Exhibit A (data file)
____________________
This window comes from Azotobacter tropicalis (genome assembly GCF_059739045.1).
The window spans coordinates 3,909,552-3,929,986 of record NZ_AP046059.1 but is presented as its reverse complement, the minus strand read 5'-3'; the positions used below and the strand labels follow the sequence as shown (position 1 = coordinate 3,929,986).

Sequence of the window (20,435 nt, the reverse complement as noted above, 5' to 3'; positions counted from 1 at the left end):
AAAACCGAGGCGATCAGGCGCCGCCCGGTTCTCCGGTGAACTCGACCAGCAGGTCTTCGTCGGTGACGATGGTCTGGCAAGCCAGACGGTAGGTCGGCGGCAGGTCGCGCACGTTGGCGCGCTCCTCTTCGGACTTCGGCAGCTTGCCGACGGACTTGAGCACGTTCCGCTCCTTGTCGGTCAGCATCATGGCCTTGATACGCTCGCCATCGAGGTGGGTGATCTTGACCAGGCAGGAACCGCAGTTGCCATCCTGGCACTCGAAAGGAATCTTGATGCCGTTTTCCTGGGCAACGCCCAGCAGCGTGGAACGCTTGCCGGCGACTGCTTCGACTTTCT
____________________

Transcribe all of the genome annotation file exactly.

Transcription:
This window comes from Azotobacter tropicalis (genome assembly GCF_059739045.1).
The window spans coordinates 3,909,552-3,929,986 of record NZ_AP046059.1 but is presented as its reverse complement, the minus strand read 5'-3'; the positions used below and the strand labels follow the sequence as shown (position 1 = coordinate 3,929,986).

Sequence of the window (20,435 nt, the reverse complement as noted above, 5' to 3'; positions counted from 1 at the left end):
AAAACCGAGGCGATCAGGCGCCGCCCGGTTCTCCGGTGAACTCGACCAGCAGGTCTTCGTCGGTGACGATGGTCTGGCAAGCCAGACGGTAGGTCGGCGGCAGGTCGCGCACGTTGGCGCGCTCCTCTTCGGACTTCGGCAGCTTGCCGACGGACTTGAGCACGTTCCGCTCCTTGTCGGTCAGCATCATGGCCTTGATACGCTCGCCATCGAGGTGGGTGATCTTGACCAGGCAGGAACCGCAGTTGCCATCCTGGCACTCGAAAGGAATCTTGATGCCGTTTTCCTGGGCAACGCCCAGCAGCGTGGAACGCTTGCCGGCGACTGCTTCGACTTTCT